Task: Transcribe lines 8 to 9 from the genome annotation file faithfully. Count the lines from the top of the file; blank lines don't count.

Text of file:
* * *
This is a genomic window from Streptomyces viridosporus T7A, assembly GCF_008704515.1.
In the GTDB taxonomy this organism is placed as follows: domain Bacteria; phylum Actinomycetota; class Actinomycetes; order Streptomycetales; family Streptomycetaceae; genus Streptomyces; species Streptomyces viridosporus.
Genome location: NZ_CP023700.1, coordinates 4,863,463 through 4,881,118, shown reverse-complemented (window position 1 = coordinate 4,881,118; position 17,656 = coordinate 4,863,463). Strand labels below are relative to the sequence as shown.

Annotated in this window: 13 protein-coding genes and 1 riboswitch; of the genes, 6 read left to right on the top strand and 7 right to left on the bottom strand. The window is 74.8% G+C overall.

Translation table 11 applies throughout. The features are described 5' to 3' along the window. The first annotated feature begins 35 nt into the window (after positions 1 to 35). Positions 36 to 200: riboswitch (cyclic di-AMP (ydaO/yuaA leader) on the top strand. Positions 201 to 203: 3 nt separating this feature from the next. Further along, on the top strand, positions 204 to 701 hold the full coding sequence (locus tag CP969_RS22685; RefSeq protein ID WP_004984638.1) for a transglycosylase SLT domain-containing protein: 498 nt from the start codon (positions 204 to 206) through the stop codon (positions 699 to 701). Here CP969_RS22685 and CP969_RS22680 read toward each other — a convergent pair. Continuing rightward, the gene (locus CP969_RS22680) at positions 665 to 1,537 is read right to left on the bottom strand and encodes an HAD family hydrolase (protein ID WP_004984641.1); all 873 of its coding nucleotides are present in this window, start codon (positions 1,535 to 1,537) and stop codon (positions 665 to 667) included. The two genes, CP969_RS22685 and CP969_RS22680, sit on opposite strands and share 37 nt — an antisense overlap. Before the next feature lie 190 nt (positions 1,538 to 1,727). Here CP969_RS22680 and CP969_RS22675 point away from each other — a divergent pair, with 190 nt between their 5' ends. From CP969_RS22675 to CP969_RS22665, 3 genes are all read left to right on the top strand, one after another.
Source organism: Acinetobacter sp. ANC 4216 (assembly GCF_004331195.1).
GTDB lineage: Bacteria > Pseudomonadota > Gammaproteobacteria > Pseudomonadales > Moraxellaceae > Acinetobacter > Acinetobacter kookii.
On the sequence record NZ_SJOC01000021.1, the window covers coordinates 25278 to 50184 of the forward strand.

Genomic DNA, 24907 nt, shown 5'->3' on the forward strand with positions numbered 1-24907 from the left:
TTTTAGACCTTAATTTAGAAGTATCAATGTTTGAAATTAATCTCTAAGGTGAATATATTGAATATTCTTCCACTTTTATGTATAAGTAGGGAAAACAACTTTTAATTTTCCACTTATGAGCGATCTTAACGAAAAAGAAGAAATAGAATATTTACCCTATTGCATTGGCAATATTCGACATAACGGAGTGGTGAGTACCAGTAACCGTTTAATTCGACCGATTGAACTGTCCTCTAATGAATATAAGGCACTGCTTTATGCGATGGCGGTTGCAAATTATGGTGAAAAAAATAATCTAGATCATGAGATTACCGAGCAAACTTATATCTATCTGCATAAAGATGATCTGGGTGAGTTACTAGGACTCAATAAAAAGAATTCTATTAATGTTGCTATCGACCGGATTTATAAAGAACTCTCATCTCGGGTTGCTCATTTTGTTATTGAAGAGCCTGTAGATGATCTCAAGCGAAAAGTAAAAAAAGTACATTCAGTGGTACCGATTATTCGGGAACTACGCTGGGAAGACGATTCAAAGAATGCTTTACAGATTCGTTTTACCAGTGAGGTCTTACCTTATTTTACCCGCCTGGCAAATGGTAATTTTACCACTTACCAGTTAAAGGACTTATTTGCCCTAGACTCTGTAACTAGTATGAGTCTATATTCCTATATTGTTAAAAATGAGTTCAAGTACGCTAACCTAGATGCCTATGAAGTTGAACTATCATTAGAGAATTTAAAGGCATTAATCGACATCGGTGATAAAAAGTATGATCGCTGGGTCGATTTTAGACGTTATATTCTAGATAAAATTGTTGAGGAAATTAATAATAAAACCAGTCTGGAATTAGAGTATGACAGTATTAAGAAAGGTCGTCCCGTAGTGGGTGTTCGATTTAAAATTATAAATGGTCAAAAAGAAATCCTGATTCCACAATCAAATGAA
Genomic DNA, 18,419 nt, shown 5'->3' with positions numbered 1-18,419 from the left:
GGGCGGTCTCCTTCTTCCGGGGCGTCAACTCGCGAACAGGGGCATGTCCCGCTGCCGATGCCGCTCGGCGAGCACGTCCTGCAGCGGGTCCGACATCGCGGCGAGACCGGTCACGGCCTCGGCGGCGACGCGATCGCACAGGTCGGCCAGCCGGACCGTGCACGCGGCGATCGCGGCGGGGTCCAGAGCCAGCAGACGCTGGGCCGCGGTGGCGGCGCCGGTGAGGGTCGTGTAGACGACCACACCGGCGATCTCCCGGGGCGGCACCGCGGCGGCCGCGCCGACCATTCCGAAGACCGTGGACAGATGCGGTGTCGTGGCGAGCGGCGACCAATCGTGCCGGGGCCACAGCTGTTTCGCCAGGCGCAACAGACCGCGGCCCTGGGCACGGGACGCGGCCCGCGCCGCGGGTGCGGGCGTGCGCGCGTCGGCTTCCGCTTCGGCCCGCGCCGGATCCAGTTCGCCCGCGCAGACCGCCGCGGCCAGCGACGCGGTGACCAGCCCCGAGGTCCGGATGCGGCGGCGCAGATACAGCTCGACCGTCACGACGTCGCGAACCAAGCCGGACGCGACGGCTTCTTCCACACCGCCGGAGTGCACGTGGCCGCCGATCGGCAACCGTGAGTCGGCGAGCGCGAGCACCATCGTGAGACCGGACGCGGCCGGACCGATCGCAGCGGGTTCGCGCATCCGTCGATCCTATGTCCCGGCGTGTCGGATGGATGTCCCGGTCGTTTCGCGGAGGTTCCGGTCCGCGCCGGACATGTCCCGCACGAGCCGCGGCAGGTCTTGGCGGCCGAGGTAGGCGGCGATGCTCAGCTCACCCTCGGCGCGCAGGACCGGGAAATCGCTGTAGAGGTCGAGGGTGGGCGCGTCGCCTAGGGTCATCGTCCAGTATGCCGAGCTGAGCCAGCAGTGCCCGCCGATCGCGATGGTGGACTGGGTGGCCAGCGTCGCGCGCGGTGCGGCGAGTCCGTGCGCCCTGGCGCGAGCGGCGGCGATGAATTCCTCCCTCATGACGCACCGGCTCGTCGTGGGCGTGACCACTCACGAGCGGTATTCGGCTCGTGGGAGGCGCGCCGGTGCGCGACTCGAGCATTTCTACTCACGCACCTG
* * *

On the sequence record NZ_SJOC01000021.1, the window covers coordinates 25278 to 50184 of the forward strand.

Genomic DNA, 24907 nt, shown 5'->3' on the forward strand with positions numbered 1-24907 from the left: